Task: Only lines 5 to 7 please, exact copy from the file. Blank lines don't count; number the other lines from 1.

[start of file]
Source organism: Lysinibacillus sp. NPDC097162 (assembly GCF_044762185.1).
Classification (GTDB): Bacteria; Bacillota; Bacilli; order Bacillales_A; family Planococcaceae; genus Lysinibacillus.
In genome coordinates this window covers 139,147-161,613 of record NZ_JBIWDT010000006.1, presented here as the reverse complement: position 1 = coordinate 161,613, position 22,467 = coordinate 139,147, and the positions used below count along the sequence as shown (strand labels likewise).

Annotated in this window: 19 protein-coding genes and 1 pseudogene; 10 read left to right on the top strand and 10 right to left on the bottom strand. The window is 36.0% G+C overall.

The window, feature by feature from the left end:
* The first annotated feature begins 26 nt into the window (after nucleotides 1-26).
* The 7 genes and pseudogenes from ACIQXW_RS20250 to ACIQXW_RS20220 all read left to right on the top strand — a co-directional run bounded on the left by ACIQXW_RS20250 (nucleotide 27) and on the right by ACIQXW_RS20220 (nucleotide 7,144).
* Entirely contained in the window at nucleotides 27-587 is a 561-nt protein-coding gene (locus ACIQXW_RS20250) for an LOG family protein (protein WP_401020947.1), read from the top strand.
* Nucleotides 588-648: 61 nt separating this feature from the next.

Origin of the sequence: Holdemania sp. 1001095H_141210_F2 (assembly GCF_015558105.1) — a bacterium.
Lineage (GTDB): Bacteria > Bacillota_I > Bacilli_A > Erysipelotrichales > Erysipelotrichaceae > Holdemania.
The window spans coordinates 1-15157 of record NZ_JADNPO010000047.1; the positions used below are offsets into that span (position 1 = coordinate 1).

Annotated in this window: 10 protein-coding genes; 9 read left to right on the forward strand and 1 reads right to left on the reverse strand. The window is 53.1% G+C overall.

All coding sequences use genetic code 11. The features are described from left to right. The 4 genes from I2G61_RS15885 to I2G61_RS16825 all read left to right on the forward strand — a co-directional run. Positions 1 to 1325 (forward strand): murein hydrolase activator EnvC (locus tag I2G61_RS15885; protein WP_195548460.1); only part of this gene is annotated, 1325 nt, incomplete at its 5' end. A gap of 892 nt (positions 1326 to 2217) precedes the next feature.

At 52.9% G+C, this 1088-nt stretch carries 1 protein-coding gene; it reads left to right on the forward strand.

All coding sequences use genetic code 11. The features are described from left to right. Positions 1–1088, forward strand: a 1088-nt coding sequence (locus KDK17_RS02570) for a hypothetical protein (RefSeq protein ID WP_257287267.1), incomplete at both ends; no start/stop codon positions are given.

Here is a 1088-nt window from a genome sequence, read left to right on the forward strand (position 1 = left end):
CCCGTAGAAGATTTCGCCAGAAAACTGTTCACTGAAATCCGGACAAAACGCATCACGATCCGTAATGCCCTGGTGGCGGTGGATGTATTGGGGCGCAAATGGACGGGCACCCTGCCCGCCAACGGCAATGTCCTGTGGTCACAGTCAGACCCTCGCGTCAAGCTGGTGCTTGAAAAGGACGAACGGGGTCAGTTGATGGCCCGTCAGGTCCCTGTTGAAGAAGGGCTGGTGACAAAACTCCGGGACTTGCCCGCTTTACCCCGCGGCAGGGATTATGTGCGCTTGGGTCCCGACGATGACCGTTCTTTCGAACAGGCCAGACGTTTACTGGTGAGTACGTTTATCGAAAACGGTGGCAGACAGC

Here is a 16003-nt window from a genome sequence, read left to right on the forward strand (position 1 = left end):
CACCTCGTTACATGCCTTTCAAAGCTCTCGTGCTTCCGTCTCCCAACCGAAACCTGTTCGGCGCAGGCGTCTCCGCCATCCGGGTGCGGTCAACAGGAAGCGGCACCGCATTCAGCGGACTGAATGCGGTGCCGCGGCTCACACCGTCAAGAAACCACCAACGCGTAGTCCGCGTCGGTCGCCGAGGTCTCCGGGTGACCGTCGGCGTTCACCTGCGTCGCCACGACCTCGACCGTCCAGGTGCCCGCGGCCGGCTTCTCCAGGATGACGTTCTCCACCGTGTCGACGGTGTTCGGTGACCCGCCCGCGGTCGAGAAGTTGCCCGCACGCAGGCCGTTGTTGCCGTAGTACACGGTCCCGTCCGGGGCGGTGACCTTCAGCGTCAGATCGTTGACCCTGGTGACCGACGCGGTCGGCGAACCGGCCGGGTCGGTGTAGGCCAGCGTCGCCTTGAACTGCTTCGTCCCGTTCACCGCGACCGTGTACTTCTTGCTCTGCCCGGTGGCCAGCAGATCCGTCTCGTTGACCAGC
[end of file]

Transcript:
The window, feature by feature from the left end:
* The first annotated feature begins 26 nt into the window (after nucleotides 1-26).
* The 7 genes and pseudogenes from ACIQXW_RS20250 to ACIQXW_RS20220 all read left to right on the top strand — a co-directional run bounded on the left by ACIQXW_RS20250 (nucleotide 27) and on the right by ACIQXW_RS20220 (nucleotide 7,144).